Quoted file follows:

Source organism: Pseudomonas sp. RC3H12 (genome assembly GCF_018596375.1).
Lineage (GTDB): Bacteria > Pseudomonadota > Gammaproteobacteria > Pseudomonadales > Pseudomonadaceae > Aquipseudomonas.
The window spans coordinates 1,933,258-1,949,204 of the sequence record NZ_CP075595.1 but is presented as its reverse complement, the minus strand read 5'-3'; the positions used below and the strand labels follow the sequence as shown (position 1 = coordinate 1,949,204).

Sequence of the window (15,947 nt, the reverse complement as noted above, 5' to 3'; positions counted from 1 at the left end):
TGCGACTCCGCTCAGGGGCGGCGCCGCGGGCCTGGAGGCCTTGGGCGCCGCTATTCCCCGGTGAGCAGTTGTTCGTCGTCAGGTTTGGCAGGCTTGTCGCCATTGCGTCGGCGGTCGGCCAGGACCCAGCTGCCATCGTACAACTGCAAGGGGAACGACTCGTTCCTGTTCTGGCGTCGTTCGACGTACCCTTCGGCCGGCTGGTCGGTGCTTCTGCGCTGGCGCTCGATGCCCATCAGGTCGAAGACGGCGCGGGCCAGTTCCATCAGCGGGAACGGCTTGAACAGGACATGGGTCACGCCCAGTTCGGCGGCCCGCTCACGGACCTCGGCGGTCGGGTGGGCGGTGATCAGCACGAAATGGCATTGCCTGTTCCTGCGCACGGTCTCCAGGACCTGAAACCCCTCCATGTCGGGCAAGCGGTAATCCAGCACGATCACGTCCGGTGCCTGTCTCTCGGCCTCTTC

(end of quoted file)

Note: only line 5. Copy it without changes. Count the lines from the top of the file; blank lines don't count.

TGCGACTCCGCTCAGGGGCGGCGCCGCGGGCCTGGAGGCCTTGGGCGCCGCTATTCCCCGGTGAGCAGTTGTTCGTCGTCAGGTTTGGCAGGCTTGTCGCCATTGCGTCGGCGGTCGGCCAGGACCCAGCTGCCATCGTACAACTGCAAGGGGAACGACTCGTTCCTGTTCTGGCGTCGTTCGACGTACCCTTCGGCCGGCTGGTCGGTGCTTCTGCGCTGGCGCTCGATGCCCATCAGGTCGAAGACGGCGCGGGCCAGTTCCATCAGCGGGAACGGCTTGAACAGGACATGGGTCACGCCCAGTTCGGCGGCCCGCTCACGGACCTCGGCGGTCGGGTGGGCGGTGATCAGCACGAAATGGCATTGCCTGTTCCTGCGCACGGTCTCCAGGACCTGAAACCCCTCCATGTCGGGCAAGCGGTAATCCAGCACGATCACGTCCGGTGCCTGTCTCTCGGCCTCTTC